2 Chronicles 28:19
For the LORD brought Judah low because of Ahaz king of Israel; for he made Judah naked, and transgressed sore against the LORD.
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(19) Ahaz king of Israel.—Most commentators see an irony in this expression. But, as has been stated before, the southern kingdom was Israel in the chronicler’s idea; although that of the Ten Tribes was, politically speaking, as much more important, as the cedar of Lebanon was in comparison with the blackthorn growing beside it (2Chronicles 25:18. See Note on 2Chronicles 12:6; 2Chronicles 21:2). (Some Hebrew MSS., and all ancient versions, read “Judah.” Other Hebrew MSS. remark that in seven places “king of Judah” should be read instead of “king of Israel.”)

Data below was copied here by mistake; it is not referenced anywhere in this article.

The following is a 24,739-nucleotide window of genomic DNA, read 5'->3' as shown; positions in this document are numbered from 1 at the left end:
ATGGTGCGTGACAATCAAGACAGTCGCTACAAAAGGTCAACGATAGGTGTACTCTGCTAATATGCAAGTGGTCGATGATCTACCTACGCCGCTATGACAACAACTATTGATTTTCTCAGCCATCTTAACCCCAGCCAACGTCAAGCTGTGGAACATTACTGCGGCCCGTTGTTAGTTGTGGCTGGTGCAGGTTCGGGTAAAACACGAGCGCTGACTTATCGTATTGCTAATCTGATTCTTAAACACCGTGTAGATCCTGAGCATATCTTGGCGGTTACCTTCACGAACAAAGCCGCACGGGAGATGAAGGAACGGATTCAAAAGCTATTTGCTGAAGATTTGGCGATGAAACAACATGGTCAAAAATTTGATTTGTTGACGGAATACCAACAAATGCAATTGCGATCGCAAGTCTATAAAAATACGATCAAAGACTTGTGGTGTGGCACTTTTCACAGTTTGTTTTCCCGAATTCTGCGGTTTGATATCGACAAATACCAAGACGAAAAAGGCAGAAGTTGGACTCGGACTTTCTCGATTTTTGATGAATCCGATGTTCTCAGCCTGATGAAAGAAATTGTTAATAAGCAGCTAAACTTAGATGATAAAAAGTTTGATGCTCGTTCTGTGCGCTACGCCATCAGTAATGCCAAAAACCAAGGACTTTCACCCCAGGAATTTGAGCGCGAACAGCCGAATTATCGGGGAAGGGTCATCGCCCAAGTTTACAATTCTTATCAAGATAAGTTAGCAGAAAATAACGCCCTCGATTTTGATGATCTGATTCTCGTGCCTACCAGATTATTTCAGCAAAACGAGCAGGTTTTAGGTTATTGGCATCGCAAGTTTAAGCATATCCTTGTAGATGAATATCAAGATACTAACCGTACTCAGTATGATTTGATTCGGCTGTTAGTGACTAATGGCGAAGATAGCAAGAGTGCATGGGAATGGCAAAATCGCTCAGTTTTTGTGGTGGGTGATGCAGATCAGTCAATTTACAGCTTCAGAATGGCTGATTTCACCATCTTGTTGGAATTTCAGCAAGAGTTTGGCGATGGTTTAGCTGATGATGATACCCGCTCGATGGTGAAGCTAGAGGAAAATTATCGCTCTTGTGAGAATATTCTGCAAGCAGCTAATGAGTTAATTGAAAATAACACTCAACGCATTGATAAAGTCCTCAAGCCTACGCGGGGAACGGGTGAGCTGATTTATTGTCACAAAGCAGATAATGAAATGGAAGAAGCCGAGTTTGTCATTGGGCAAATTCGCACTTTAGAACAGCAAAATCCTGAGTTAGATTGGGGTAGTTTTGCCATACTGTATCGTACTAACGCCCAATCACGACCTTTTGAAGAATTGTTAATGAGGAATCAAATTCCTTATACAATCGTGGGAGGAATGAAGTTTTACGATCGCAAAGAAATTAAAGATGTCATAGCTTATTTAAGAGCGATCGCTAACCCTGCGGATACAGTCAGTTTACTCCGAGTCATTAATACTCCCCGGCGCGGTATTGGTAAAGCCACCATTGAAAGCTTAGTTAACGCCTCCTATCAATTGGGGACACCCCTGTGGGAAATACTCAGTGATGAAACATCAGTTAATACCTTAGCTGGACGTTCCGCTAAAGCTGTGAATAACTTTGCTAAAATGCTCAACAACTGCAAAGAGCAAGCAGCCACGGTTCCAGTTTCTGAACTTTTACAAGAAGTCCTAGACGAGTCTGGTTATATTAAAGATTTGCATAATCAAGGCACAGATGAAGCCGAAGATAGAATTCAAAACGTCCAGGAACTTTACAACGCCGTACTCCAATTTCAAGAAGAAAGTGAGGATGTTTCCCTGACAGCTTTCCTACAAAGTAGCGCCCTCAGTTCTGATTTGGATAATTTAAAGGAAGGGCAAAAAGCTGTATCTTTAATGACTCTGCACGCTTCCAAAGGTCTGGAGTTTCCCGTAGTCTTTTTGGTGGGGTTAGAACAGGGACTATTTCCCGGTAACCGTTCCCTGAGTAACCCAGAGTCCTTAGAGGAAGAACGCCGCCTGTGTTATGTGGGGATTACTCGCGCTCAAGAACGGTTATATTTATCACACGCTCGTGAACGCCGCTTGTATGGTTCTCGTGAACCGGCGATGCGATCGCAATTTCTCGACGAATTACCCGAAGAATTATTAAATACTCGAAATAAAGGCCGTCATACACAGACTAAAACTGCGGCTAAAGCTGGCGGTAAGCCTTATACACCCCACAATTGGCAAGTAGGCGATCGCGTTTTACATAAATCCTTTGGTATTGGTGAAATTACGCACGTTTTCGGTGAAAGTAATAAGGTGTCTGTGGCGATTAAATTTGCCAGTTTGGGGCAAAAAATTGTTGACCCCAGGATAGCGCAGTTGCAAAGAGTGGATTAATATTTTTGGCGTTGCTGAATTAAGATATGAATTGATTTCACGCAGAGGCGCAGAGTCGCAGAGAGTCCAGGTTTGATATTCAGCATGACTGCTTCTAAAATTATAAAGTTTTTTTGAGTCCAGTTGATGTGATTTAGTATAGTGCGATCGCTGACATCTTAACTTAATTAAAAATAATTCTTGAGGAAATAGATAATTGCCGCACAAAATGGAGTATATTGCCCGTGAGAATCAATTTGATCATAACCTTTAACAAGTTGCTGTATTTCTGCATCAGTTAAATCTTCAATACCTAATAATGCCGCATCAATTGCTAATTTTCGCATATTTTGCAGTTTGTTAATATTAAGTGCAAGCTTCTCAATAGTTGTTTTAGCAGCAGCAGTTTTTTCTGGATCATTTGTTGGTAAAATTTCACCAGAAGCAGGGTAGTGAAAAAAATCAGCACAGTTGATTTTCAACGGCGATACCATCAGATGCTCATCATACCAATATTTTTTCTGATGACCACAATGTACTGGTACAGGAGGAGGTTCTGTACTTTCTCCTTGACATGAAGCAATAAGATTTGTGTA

He made Judah naked.—Rather, he behaved loosely, dealt licentiously in Judah (hiphri’a). The verb is so used here only. (Comp. Exodus 5:4, where it is transitive: “Why loose ye the people from their works?”) (LXX. omits, Authorised version follows the Vulg.)

Transgressed sore.Done unfaithfulness (1Chronicles 10:13).